There is public fishing access to the New Fork River (you still need a fishing license). The water is much lower now, so kids can go near the bank and skip rocks across the river, young-uns can build sand castles in the sand along the river bank. Adults, please keep an eye on the kids if they go near or in the water. In the deeper parts the current can be quick, and float fishermen pass by in their drift boats. This is a great place to throw sticks out in the river for your pups. Dogs donít have to be on leash, but please do keep control of your pets and remove any droppings off the trail out of respect for other visitors. Wildlife also use the park, so be aware there might be moose and deer around, so donít let your pets chase them.

The park is walk-in access/day-use only. There is a large parking lot big enough for large RVs to get in, park, and to turn around. This is a pretty spot to spend several hours and bring a picnic lunch. There are 10 picnic tables in the group area and three additional picnic tables dispersed in the shade along the walking path near the parking lot. Can also take your lunch down and eat on a blanket on the grass by the river.

You donít have to stay on the trail. Visitors are welcome to explore all through the park. Look for wildflowers, owls, and enjoy nature. Imagine hundreds of emigrants coming through each day, and camping here with their wagons and large herds of cattle, oxen, sheep and horses all around with them, all making their way on foot on the six month trek to Oregon or California.

In 1859, emigrants would have just crossed the grueling 18 miles of desert, then had to make the challenging and dangerous river crossing. Some people and animals drowned trying to cross the river here during high water. Emigrants used this pretty spot to rest a day or two, wash clothes, bake bread, shoe their oxen, make repairs before continuing on. This was about the half-way point on their journey west.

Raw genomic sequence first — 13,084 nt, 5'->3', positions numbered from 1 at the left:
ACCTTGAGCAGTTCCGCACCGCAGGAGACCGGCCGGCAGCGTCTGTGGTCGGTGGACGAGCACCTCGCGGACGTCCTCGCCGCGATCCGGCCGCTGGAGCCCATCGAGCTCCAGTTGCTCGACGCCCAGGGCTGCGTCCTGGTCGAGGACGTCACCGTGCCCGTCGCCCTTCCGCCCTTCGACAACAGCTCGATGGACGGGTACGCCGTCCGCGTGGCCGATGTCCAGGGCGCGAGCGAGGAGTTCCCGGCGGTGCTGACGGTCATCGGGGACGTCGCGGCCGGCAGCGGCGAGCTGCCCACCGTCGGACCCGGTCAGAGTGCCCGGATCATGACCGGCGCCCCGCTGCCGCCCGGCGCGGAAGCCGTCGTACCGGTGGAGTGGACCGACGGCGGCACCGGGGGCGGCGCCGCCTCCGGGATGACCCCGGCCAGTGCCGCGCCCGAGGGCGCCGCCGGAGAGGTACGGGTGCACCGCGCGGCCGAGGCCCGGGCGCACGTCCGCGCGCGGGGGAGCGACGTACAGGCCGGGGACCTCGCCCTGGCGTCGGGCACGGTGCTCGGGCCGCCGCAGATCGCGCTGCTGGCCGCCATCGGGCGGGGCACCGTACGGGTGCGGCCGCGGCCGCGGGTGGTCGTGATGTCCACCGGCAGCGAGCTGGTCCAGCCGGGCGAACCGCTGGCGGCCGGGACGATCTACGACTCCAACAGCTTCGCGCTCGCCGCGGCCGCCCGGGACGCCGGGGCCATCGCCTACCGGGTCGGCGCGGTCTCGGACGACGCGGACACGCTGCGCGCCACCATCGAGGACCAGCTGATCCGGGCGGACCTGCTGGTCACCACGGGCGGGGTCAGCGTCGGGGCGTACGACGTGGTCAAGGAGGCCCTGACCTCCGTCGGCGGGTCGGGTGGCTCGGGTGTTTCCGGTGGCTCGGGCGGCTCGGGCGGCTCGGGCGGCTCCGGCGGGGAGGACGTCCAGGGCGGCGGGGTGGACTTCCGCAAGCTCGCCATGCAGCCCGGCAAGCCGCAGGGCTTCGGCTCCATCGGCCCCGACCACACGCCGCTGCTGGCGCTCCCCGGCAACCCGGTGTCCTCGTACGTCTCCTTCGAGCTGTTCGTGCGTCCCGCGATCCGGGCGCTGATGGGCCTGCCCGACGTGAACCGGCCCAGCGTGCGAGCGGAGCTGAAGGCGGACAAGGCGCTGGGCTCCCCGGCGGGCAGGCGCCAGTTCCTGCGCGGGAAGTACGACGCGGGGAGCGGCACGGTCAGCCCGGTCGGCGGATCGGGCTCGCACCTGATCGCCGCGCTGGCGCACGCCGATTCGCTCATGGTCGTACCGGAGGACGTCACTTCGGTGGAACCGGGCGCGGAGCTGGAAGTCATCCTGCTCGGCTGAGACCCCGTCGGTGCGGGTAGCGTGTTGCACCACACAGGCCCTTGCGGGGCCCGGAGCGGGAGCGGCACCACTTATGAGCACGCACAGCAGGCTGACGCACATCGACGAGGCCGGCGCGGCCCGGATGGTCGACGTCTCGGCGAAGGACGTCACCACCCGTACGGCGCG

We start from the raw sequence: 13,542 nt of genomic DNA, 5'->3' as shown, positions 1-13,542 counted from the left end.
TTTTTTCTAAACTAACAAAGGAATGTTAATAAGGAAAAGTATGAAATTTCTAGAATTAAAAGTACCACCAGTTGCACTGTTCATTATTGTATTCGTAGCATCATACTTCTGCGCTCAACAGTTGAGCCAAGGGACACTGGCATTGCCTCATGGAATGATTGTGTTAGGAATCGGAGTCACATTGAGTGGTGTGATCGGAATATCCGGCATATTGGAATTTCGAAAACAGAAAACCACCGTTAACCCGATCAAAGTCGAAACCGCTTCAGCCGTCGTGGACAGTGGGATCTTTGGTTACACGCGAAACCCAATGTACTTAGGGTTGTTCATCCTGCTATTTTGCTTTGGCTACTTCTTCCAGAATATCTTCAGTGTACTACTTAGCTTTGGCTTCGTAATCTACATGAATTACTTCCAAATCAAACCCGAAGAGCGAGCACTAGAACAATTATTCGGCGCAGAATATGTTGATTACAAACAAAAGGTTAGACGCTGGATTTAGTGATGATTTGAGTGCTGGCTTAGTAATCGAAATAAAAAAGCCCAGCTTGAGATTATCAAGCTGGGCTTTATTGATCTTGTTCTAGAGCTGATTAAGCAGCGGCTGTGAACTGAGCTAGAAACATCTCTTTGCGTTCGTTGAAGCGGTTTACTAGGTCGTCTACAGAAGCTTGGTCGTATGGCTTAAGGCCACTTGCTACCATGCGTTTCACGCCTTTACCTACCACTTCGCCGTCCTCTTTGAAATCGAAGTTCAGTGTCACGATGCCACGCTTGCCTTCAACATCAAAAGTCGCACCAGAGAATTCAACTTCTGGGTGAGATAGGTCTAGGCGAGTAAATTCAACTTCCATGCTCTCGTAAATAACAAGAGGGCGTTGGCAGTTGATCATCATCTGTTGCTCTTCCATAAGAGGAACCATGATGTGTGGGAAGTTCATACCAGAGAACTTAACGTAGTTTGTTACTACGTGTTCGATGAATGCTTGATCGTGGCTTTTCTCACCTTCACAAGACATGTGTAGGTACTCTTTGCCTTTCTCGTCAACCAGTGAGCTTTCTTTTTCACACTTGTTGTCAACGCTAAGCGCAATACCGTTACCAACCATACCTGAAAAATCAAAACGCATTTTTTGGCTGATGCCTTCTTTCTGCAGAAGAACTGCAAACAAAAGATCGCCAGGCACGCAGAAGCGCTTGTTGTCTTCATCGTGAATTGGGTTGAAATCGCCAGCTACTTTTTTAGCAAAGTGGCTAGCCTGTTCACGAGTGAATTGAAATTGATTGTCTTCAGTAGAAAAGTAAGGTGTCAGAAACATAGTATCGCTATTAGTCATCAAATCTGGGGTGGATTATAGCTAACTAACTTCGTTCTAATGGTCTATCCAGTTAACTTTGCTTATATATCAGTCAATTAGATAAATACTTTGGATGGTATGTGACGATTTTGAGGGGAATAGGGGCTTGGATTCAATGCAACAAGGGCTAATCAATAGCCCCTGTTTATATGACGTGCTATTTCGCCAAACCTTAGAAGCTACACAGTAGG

The mosquitoes are mostly gone now, but there could still be a couple around, so might want to put on a dash of mosquito spray before walking in. Pack it in-Pack it out for litter. There is an outhouse in the administrative area halfway down the trail. The BLM campground just to the south also has a pit toilet. (Anyone interested in donating $35,000 to the historical society for a real bathroom here?)

Directions: The Park is located on the south end of Paradise Road. From Pinedale, go south on US 191 past the airport towards Boulder about 10 miles. Take the road to the right just past the Wind River View RV campground. It isnít signed well, but Paradise Road will immediately drop down and cross the New Fork River. If you get to Boulder, youíve gone too far. This is a good paved road, follow it south for 14 miles. The park will be on your left (west side of the New Fork River). Youíll see the large monument sign at the entry to the large parking lot. Coming from Highway 351 to Paradise Road, the park is one mile north and will be on your right.

More information, directions and updates can be found at Additional info: Lander Trail-New Fork River Crossing Historical Park. More history info about the park

Park entry sign. Photo by Pinedale Online.
Park entry sign

Entry to historical park. Photo by Pinedale Online.
Entry to historical park

Wagons crossing in high water. Photo by Sublette County Historical Society.
Wagons crossing in high water

Wagons crossing river in medium water. Photo by Sublette County Historical Society.
Wagons crossing river in medium water

Low water crossing. Photo by Sublette County Historical Society.
Low water crossing

Park trail. Photo by Pinedale Online.
Park trail

River crossing overlook. Photo by Pinedale Online.
River crossing overlook

Group area picnic tables. Photo by Pinedale Online.
Group area picnic tables

Owl. Photo by Pinedale Online.
There are lots of birds and wildlife in the park.
Pinedale Online > News > August 2017 > Sunday things to do around Pinedale waiting for the eclipse